Scleroderma pathophysiology

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Editor-In-Chief: C. Michael Gibson, M.S., M.D. [1]; Associate Editor(s)-in-Chief: M. Khurram Afzal, MD [2]


Scleroderma is an autoimmune connective tissue disease. The hallmark of the underlying pathophysiology is production of autoantibodies against various cellular antigens, small vessel vasculopathy, fibrosis of skin and internal organs, and excess collagen deposition in the skin and internal organs. Circulating autoantibodies found in patients with scleroderma are anti-topoisomerase I (Scl-70) antibody, anti-centromere antibody, anti-RNA polymerase III antibody, anti-nucleolar antibody. Growth factors and cytokines play an important role in the underlying pathogenesis of scleroderma. Increased fibroblast activity leads to the excessive collagen deposition in scleroderma. Although the hallmark of this disease is skin fibrosis, internal organ involvement is a fatal complication and includes, esophageal dysmotility, interstitial lung disease, pulmonary arterial hypertension, scleroderma renal crisis, myocardial fibrosis, pericardial fibrosis and pericardial effusion. Although scleroderma occurs in a sporadic pattern in the general population, variations in the human leukocyte antigen (HLA) genes can predispose an individual to developing scleroderma. On gross pathology, sclerodactyly, skin fibrosis, edema and calcinosis are characteristic findings of scleroderma. On microscopic histopathological analysis, characteristic findings of scleroderma include microvascular damage, perivascular infiltrates of immune cells, loss of microvasculature, perivascular edema, fibrosis, densely packed collagen in the lower dermis and upper subcutaneous layer, atrophy, and loss of cells in the later stages of the disease.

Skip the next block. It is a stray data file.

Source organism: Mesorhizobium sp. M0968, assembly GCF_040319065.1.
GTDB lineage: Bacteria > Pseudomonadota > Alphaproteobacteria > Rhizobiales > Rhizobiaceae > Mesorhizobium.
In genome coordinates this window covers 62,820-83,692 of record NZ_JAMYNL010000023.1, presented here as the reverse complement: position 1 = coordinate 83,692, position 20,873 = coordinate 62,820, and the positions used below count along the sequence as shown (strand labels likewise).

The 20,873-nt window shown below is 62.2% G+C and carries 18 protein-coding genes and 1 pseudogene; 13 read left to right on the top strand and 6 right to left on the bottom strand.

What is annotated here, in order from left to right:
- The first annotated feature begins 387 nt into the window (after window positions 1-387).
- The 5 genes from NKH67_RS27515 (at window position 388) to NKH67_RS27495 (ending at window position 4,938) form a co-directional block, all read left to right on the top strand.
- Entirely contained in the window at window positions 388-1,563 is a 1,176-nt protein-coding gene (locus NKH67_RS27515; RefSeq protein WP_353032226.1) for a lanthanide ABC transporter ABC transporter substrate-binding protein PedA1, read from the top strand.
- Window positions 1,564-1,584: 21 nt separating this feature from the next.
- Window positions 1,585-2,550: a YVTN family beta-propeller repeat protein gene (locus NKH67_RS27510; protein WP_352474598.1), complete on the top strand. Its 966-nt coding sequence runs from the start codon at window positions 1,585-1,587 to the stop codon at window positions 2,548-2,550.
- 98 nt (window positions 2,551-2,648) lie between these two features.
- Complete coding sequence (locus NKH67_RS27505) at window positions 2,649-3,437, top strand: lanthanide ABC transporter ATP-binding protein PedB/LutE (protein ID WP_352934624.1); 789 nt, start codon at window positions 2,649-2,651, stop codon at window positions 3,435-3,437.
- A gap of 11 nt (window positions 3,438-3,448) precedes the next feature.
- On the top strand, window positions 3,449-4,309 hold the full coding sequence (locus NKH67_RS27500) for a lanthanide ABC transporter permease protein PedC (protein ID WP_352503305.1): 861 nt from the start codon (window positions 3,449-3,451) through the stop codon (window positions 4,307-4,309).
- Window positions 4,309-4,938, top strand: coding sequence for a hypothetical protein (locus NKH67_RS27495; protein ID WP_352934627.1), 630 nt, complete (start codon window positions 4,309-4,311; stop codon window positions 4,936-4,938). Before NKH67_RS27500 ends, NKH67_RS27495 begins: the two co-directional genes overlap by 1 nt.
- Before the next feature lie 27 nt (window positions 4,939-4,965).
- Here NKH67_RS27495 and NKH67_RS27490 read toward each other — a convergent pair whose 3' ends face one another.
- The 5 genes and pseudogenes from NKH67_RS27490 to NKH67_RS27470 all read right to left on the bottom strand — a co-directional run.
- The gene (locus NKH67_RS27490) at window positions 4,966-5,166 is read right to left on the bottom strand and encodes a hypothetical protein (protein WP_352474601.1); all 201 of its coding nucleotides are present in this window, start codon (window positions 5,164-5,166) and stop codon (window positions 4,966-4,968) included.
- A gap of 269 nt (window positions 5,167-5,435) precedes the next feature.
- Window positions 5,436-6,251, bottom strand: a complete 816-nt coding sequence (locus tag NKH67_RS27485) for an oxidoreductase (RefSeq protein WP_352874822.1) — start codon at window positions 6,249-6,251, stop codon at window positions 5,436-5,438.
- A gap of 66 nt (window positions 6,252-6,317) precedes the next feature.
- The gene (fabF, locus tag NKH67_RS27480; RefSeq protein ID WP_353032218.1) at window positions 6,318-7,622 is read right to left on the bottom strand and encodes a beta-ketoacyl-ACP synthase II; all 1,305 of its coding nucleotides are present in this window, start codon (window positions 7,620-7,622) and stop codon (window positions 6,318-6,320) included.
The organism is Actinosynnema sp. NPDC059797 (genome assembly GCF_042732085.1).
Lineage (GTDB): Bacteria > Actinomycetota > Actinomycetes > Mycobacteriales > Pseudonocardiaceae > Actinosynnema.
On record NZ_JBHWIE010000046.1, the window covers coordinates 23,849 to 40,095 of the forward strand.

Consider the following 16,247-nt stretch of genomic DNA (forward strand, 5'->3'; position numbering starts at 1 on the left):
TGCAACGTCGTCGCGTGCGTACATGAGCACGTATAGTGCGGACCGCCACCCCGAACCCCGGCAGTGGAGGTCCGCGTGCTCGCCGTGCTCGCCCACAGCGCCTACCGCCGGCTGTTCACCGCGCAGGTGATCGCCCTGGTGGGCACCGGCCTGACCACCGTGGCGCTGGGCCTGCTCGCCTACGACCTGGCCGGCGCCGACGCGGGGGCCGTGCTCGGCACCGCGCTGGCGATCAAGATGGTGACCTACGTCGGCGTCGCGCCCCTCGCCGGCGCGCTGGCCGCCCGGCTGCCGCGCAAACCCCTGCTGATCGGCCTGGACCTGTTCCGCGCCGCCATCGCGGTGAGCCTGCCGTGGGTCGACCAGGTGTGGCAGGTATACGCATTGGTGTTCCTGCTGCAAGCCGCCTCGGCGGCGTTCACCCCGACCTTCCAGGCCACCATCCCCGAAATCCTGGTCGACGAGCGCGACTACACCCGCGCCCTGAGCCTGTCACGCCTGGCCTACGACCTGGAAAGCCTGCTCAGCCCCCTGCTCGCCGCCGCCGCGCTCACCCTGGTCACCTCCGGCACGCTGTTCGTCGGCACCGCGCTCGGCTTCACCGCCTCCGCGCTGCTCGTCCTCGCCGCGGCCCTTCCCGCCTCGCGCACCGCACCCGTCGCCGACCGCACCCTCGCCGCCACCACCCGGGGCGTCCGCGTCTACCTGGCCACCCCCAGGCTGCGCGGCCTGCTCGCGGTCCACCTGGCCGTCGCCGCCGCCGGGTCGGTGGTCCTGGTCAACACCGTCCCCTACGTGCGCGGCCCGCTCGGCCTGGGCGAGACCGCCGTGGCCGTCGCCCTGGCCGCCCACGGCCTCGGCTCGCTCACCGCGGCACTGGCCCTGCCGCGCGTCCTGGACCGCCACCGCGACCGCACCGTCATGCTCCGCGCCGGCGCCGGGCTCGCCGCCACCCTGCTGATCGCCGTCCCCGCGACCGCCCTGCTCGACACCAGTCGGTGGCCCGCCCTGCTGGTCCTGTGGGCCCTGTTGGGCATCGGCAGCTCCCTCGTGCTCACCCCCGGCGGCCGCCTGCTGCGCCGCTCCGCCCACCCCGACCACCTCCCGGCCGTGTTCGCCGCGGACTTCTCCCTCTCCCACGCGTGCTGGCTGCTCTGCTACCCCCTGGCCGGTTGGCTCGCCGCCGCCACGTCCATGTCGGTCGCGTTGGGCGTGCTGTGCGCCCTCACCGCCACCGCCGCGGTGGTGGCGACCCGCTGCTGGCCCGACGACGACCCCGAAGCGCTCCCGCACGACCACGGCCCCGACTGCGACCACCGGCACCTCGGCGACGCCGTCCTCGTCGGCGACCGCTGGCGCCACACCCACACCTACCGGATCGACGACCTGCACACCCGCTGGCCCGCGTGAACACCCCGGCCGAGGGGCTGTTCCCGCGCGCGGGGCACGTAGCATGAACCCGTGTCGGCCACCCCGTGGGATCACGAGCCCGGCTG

Genetics associated with the development of scleroderma include:[29]

Associated Conditions

Conditions that are associated with scleroderma include:[2]

Gross Pathology

Microscopic Pathology


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